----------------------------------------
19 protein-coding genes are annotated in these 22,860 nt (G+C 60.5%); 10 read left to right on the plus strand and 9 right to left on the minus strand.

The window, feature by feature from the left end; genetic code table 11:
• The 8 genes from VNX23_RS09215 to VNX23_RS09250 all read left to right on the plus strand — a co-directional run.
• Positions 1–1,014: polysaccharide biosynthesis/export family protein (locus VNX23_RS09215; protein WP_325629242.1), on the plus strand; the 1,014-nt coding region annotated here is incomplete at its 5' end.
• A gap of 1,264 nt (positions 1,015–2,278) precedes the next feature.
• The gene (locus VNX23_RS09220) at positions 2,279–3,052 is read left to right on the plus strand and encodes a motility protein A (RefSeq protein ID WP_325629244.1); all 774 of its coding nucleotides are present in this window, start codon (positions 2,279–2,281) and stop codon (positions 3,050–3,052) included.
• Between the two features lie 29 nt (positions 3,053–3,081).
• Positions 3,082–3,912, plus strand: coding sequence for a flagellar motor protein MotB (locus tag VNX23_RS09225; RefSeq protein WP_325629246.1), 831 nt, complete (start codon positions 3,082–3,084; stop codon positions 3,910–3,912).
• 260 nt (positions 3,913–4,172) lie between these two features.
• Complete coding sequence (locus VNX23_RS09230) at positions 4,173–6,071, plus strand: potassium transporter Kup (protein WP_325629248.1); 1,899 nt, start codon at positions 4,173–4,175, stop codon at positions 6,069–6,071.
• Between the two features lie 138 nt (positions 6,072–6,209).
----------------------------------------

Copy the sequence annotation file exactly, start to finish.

19 protein-coding genes are annotated in these 22,860 nt (G+C 60.5%); 10 read left to right on the plus strand and 9 right to left on the minus strand.

The window, feature by feature from the left end; genetic code table 11:
• The 8 genes from VNX23_RS09215 to VNX23_RS09250 all read left to right on the plus strand — a co-directional run.
• Positions 1–1,014: polysaccharide biosynthesis/export family protein (locus VNX23_RS09215; protein WP_325629242.1), on the plus strand; the 1,014-nt coding region annotated here is incomplete at its 5' end.
• A gap of 1,264 nt (positions 1,015–2,278) precedes the next feature.
• The gene (locus VNX23_RS09220) at positions 2,279–3,052 is read left to right on the plus strand and encodes a motility protein A (RefSeq protein ID WP_325629244.1); all 774 of its coding nucleotides are present in this window, start codon (positions 2,279–2,281) and stop codon (positions 3,050–3,052) included.
• Between the two features lie 29 nt (positions 3,053–3,081).
• Positions 3,082–3,912, plus strand: coding sequence for a flagellar motor protein MotB (locus tag VNX23_RS09225; RefSeq protein WP_325629246.1), 831 nt, complete (start codon positions 3,082–3,084; stop codon positions 3,910–3,912).
• 260 nt (positions 3,913–4,172) lie between these two features.
• Complete coding sequence (locus VNX23_RS09230) at positions 4,173–6,071, plus strand: potassium transporter Kup (protein WP_325629248.1); 1,899 nt, start codon at positions 4,173–4,175, stop codon at positions 6,069–6,071.
• Between the two features lie 138 nt (positions 6,072–6,209).